I am glad this happened: it ended the standoff with no additional lives lost.

However, what if such a robot — with that kind of skill set — was hacked?

In a more day-to-day fight; how about your phone blowing up in your pocket?

samsung-note-7Welcome to the short-lived world of the Samsung Note 7 smartphone.

In the wake of multiple cases of a Note 7 emitting smoke, exploding, etc., a flight was canceled, and the plane evacuated, because of one of these bad boys. Long story short, Samsung no longer makes them anymore.

Know what’s scary … really scary? Samsung has no clue what caused this to happen.

It’s a frightening world out there, full of hackers, drones, AI, robots, Ernest movies, exploding phones, and all sorts of other shenanigans.

I leave you with two pieces of Halloween advice: update/change/enhance your password, and don’t dress like a scary clown — you could get shot.

Thankfully, I believe the world responded accordingly, and is over the spooky clown craze.

Happy Halloween.


Blake Dowling is CEO at Aegis Business Technologies. His technology columns are published by several organizations. Contact him at or at

Blake Dowling: Artificial intelligence — curing cancer, or world domination?

watsonI made a strategic decision Sunday — to sit out the second round of presidential debates.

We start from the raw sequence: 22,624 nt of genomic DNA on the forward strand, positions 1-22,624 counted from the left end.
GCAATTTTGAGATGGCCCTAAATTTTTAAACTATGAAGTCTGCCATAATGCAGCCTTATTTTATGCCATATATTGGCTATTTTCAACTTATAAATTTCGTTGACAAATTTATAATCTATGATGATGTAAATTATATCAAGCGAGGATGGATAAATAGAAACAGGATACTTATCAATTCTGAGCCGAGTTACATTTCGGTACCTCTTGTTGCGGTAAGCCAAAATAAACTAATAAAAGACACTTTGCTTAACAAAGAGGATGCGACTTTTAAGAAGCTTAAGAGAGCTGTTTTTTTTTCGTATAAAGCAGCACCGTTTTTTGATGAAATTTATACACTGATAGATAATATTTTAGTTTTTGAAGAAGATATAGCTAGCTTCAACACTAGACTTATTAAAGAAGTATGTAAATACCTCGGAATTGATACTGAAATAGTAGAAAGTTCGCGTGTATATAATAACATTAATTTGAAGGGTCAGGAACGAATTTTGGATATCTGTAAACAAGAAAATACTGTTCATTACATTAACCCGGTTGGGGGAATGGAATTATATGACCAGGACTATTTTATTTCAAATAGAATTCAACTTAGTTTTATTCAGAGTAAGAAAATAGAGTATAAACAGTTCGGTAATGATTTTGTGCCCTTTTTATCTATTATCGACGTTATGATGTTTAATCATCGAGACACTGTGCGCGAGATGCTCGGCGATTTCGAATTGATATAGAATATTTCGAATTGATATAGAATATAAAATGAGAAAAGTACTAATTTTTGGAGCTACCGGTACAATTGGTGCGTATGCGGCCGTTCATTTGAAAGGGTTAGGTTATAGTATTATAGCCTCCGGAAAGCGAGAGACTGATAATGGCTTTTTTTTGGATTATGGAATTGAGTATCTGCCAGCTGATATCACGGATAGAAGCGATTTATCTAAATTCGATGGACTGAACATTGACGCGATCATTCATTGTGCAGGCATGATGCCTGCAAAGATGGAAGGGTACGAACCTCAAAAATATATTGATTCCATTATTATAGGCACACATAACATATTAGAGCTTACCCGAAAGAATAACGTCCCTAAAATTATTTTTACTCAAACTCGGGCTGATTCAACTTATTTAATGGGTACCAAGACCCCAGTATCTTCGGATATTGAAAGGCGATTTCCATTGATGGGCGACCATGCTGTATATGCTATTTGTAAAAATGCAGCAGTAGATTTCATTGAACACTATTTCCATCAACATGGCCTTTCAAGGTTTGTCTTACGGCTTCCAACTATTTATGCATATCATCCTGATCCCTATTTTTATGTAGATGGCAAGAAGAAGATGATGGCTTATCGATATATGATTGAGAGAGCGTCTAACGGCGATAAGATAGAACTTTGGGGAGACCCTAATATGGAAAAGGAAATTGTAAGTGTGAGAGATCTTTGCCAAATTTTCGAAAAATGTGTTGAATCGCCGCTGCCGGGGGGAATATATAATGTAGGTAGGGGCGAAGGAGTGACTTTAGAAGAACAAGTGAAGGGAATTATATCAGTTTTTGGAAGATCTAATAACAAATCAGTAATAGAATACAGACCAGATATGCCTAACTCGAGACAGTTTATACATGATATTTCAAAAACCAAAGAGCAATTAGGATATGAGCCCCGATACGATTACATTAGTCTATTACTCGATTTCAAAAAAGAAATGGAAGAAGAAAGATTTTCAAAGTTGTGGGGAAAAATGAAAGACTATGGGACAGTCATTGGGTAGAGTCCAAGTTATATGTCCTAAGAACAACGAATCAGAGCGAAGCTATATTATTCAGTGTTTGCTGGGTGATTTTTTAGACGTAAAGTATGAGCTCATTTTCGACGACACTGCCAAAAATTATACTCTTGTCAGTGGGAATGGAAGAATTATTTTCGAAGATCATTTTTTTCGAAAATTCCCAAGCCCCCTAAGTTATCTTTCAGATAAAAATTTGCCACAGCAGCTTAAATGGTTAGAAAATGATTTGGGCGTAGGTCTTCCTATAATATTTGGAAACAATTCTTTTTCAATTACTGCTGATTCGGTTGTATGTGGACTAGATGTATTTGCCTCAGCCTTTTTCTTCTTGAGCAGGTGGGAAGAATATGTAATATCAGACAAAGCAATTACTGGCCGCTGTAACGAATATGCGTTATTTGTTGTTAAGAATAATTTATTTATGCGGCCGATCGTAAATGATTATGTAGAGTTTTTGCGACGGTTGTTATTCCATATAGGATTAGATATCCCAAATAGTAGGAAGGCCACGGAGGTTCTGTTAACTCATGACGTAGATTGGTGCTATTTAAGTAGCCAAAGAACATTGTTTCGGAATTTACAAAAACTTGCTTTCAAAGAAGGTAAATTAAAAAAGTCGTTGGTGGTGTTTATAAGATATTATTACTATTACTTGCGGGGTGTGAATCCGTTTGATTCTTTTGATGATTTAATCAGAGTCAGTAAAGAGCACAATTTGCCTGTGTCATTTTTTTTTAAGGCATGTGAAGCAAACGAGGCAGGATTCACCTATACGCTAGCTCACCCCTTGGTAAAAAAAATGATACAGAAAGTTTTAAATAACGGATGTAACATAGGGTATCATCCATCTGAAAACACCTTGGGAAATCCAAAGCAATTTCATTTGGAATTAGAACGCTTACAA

Instead, I enjoyed a fascinating expose on artificial intelligence (AI) on “60 Minutes.” We all have pre-conceived notions about AI.

Stephen Hawking has said when machines are smarter than us, it will bring about the end of the world. Specifically, “The development of full artificial intelligence could spell the end of the human race.”

Most of us are familiar with the fictitious Terminator film and television franchise, unfolding the saga of John Conner versus Skynet, which follows Hawking’s thinking.

In these stories, AI does indeed bring about the end of mankind. Or does it? In the final episode, with so much time travel, it’s difficult to really know what happened.

Then there are other forms of AI that are much less dangerous, like driverless cars (less dangerous behind the wheel than my teenage stepson), and my pal Siri — who, I am afraid, is a long way away from doing anything intelligent, much less damaging. Although she has the weather question down. That is her go-to question, and it’s a home run every time.

Are you familiar with Watson? IBM’s monster super-computer is named for IBM founder Thomas J. Watson.

Watson combines artificial intelligence with analytical software to create the ultimate question-answering machine. Watson runs on over 90 servers, making it a workhorse of a machine. It lives in a space the size of about a dozen refrigerators.

Featured on Jeopardy in 2011, Watson became a star that evening. Keep in mind, however, Watson is not connected to the web, so answers came from its knowledge base, which has been slowly built over time.